Education Consultants Don’t Have Answers

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As an education consultant, I’m hired to help teachers meet many outcomes, most of them related to curriculum design, instructional practices, or making meaningful use of assessments and the data they produce.

Contrary to what many believe, this isn’t my most important job.

Idealists suggest that consultants are experts and change agents. Skeptics often believe we’re hired to facilitate conversations and decisions that others aren’t comfortable or perhaps, even capable of leading. I guess I can appreciate all of these perceptions, but they don’t really speak to what I do or why I do it. I help people work together to seek their own solutions. Education consultants don’t have answers. The best ones don’t pretend to, either.

At the end of the day, I believe that I have one job: leaving the system and the people I serve within it stronger, regardless of what the program outcomes are.

If I leave the system with an aligned curricula that leaves teachers or learners feeling disengaged and unheard, I haven’t done my job.

If I leave the system with new instructional practices that leave teachers feeling like they are jumping through hoops rather facilitating learning, I haven’t done my job.

If I leave the system with new ideas and increased knowledge of best practices that they are unable to sustain on their own, I haven’t done my job.

If I leave the system with my opinions, ideals, preferred practices, and promises without regard for the diverse (and perhaps, even opposing) interests and capacities of those within the system, I haven’t done my job.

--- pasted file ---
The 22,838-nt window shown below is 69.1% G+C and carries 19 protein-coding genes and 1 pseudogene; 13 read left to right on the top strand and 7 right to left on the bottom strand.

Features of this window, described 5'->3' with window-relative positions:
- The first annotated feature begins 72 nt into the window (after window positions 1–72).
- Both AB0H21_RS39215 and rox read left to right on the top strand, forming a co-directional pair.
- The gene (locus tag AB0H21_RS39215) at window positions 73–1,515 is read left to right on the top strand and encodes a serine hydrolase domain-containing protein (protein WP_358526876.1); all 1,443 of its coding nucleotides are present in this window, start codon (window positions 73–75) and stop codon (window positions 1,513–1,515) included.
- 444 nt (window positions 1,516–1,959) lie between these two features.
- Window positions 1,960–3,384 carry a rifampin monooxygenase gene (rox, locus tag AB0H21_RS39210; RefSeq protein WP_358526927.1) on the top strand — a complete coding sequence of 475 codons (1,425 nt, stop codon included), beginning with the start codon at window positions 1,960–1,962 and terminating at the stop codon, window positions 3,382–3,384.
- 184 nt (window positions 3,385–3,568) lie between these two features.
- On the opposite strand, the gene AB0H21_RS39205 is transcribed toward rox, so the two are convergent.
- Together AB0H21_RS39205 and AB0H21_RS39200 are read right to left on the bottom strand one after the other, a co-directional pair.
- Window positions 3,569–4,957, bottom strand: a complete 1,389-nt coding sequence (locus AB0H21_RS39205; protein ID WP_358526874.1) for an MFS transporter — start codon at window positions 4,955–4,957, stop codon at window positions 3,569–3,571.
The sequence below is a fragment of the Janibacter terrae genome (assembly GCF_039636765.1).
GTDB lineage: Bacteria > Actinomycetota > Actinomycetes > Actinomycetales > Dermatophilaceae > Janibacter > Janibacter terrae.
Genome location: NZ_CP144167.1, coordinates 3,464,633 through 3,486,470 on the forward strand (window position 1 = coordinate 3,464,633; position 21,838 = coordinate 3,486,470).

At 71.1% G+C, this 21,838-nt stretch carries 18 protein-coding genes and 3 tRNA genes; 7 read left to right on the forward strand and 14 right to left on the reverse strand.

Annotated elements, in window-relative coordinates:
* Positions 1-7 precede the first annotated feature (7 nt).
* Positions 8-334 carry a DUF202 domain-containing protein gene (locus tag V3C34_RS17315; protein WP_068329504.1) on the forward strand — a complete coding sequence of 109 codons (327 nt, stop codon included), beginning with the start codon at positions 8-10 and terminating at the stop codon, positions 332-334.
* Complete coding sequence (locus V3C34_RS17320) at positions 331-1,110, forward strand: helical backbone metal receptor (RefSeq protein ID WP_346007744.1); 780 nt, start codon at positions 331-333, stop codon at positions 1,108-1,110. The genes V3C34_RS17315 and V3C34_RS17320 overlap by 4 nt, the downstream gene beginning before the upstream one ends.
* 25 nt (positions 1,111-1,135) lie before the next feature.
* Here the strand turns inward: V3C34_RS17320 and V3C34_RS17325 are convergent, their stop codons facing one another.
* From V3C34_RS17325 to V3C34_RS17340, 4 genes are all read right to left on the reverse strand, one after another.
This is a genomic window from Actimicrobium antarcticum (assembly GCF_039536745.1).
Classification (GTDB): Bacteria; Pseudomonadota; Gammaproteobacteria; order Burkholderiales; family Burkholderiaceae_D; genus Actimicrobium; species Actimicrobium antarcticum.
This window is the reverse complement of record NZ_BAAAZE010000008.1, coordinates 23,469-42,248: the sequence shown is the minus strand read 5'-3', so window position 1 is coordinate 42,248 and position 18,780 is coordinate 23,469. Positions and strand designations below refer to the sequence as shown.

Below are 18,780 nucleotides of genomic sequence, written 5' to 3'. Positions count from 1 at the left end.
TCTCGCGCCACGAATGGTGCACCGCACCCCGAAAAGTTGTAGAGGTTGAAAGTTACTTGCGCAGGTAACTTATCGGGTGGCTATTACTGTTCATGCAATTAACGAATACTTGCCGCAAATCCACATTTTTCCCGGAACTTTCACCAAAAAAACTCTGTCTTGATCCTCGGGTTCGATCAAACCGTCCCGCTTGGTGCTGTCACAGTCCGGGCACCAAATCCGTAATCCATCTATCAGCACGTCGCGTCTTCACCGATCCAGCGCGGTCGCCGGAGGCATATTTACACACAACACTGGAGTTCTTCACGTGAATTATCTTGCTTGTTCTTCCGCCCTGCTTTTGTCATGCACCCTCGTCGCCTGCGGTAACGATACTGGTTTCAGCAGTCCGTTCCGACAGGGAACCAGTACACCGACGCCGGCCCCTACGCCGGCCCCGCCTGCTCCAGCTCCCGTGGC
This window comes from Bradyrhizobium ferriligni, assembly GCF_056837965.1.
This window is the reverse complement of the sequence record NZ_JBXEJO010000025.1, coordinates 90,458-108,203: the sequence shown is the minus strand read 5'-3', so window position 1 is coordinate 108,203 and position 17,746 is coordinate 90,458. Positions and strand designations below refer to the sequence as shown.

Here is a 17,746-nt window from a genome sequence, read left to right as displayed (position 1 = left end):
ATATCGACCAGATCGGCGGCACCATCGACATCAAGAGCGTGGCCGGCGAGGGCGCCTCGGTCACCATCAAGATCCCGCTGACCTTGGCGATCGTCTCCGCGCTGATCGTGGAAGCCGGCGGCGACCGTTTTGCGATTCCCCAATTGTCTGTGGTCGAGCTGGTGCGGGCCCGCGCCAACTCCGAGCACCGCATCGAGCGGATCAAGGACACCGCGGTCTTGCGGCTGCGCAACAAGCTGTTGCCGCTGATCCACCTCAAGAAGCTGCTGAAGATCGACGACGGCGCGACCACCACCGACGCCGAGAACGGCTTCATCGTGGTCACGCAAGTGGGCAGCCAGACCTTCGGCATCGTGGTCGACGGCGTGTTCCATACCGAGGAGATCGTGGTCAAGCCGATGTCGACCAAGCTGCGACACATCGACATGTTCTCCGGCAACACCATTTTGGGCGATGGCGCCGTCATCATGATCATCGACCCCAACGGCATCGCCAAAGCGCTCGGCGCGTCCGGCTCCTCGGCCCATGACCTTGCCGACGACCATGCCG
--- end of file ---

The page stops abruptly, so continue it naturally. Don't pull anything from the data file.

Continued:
Most important

If I leave the system having created division among staff members or especially, between staff and administration–even if it’s done in the name of all that I feel is good and just–I haven’t done my job.

If I leave the system unable to define what I learned from others, where I stumbled or even fell, and how my own thinking and work is changing as a result, I haven’t done my job.

As my new year begins in New York State, I’m keeping all of these things in mind in an effort to remember that education consultants like me really have just one job: leaving systems stronger.

It doesn’t matter who I agree or disagree with, what I think I know, or what I want to do.

I need to access the voices of those that I serve–especially student voices.

I need to draw fewer conclusions and instead, help teachers formulate their own hunches and test theories. I need to use evidence gathered from inside the system to guide my recommendations.

I need to remember that I’m hired to help people resolve dilemmas, make informed choices, and study their impact. I’m not hired to impose my ideals on others or pretend that I have answers. This sounds easy, but when you’re the one at the front of the room and people are looking to you for answers and the stakes are high, it’s very, very hard to remember.

Education consultants like me don’t have answers.

Good ones know how to help the people they serve find and then test their own, though.

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A former English teacher, Angela Stockman is the founder of the WNY Young Writer's Studio, a community of writers and teachers of writing in Buffalo, New York. She is also an education consultant with expertise in curriculum design, instructional coaching, and assessment. Read more from Angela at

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